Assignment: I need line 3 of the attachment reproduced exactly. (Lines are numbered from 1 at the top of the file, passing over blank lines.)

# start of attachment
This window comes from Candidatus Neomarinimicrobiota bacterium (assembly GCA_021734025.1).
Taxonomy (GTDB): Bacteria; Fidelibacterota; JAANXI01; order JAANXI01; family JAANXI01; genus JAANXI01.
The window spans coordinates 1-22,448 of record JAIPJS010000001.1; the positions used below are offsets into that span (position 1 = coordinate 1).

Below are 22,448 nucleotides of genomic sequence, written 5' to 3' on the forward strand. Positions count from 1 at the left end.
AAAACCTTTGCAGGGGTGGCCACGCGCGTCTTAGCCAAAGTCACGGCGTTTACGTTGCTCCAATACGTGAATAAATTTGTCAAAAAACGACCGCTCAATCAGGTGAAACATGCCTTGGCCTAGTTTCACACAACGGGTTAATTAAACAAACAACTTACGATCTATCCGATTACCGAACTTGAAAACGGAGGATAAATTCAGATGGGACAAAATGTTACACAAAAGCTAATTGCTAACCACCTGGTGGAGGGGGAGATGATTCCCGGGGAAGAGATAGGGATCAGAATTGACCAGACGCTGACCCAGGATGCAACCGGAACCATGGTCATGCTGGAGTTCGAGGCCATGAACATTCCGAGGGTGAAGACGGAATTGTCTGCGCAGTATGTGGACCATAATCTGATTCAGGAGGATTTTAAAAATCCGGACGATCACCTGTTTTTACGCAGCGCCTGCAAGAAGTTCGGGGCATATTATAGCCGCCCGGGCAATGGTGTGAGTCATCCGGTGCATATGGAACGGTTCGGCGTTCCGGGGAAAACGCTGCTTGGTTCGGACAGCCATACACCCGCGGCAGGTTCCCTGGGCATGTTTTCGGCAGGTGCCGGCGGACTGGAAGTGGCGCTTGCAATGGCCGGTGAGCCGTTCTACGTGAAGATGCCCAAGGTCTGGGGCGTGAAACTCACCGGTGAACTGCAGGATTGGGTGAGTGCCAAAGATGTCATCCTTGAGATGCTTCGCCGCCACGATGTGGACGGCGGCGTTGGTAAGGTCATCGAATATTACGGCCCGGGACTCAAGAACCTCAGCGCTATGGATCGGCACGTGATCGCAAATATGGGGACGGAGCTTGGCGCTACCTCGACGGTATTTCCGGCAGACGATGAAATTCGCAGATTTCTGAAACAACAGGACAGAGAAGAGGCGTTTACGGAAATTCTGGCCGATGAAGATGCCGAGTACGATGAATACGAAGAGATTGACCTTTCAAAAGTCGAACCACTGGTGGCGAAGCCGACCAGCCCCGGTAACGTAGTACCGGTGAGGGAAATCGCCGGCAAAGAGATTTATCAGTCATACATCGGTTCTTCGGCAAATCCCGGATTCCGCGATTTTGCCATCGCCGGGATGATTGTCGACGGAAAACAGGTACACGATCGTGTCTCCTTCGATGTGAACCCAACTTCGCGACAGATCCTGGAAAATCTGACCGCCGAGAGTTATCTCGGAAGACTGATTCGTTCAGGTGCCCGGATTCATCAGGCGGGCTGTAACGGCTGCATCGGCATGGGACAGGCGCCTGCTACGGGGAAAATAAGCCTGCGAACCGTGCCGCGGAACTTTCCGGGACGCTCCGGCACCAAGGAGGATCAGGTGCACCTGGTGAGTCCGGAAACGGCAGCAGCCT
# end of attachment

The window spans coordinates 1-22,448 of record JAIPJS010000001.1; the positions used below are offsets into that span (position 1 = coordinate 1).